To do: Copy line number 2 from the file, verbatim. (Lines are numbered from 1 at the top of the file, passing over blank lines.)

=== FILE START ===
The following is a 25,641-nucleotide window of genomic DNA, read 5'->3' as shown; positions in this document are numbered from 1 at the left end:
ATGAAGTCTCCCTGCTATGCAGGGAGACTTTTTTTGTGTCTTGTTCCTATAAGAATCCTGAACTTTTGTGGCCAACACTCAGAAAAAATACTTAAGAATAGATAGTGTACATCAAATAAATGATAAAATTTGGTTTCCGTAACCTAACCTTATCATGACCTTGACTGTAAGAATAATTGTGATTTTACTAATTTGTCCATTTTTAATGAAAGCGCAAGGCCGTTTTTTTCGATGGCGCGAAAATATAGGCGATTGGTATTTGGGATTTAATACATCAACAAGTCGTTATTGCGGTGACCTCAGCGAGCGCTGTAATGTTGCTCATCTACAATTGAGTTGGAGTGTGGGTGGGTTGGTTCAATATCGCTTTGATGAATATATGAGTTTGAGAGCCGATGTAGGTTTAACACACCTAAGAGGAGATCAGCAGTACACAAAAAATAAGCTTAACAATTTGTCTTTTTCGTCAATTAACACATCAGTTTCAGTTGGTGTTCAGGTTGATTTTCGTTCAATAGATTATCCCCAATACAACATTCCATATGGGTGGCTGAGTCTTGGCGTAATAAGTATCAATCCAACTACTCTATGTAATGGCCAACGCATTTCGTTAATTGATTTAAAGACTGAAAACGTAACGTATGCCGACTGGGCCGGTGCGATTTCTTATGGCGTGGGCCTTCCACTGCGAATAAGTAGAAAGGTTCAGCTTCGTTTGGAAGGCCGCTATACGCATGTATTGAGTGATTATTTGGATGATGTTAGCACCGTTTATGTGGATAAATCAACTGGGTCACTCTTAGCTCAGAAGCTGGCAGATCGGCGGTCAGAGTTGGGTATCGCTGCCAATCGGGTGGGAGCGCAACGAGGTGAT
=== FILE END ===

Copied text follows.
ATGAAGTCTCCCTGCTATGCAGGGAGACTTTTTTTGTGTCTTGTTCCTATAAGAATCCTGAACTTTTGTGGCCAACACTCAGAAAAAATACTTAAGAATAGATAGTGTACATCAAATAAATGATAAAATTTGGTTTCCGTAACCTAACCTTATCATGACCTTGACTGTAAGAATAATTGTGATTTTACTAATTTGTCCATTTTTAATGAAAGCGCAAGGCCGTTTTTTTCGATGGCGCGAAAATATAGGCGATTGGTATTTGGGATTTAATACATCAACAAGTCGTTATTGCGGTGACCTCAGCGAGCGCTGTAATGTTGCTCATCTACAATTGAGTTGGAGTGTGGGTGGGTTGGTTCAATATCGCTTTGATGAATATATGAGTTTGAGAGCCGATGTAGGTTTAACACACCTAAGAGGAGATCAGCAGTACACAAAAAATAAGCTTAACAATTTGTCTTTTTCGTCAATTAACACATCAGTTTCAGTTGGTGTTCAGGTTGATTTTCGTTCAATAGATTATCCCCAATACAACATTCCATATGGGTGGCTGAGTCTTGGCGTAATAAGTATCAATCCAACTACTCTATGTAATGGCCAACGCATTTCGTTAATTGATTTAAAGACTGAAAACGTAACGTATGCCGACTGGGCCGGTGCGATTTCTTATGGCGTGGGCCTTCCACTGCGAATAAGTAGAAAGGTTCAGCTTCGTTTGGAAGGCCGCTATACGCATGTATTGAGTGATTATTTGGATGATGTTAGCACCGTTTATGTGGATAAATCAACTGGGTCACTCTTAGCTCAGAAGCTGGCAGATCGGCGGTCAGAGTTGGGTATCGCTGCCAATCGGGTGGGAGCGCAACGAGGTGAT